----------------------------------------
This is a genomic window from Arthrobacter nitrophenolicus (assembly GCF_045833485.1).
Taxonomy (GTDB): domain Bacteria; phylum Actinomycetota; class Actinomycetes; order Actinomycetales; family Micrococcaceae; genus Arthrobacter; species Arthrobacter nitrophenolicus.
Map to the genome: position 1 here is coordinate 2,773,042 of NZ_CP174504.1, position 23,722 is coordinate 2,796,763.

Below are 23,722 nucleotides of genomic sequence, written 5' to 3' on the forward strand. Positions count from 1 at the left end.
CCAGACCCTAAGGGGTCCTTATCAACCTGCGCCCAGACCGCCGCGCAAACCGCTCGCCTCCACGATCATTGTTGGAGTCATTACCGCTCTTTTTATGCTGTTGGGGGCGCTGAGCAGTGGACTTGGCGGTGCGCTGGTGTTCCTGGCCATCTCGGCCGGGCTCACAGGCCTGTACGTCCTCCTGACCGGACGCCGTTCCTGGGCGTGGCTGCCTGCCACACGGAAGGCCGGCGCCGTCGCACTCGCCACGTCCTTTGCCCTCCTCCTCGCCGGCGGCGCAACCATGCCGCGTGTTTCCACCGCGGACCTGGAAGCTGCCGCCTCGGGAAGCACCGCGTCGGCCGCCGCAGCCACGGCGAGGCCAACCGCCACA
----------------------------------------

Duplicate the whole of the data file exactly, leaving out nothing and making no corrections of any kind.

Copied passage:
This is a genomic window from Arthrobacter nitrophenolicus (assembly GCF_045833485.1).
Taxonomy (GTDB): domain Bacteria; phylum Actinomycetota; class Actinomycetes; order Actinomycetales; family Micrococcaceae; genus Arthrobacter; species Arthrobacter nitrophenolicus.
Map to the genome: position 1 here is coordinate 2,773,042 of NZ_CP174504.1, position 23,722 is coordinate 2,796,763.

Below are 23,722 nucleotides of genomic sequence, written 5' to 3' on the forward strand. Positions count from 1 at the left end.
CCAGACCCTAAGGGGTCCTTATCAACCTGCGCCCAGACCGCCGCGCAAACCGCTCGCCTCCACGATCATTGTTGGAGTCATTACCGCTCTTTTTATGCTGTTGGGGGCGCTGAGCAGTGGACTTGGCGGTGCGCTGGTGTTCCTGGCCATCTCGGCCGGGCTCACAGGCCTGTACGTCCTCCTGACCGGACGCCGTTCCTGGGCGTGGCTGCCTGCCACACGGAAGGCCGGCGCCGTCGCACTCGCCACGTCCTTTGCCCTCCTCCTCGCCGGCGGCGCAACCATGCCGCGTGTTTCCACCGCGGACCTGGAAGCTGCCGCCTCGGGAAGCACCGCGTCGGCCGCCGCAGCCACGGCGAGGCCAACCGCCACA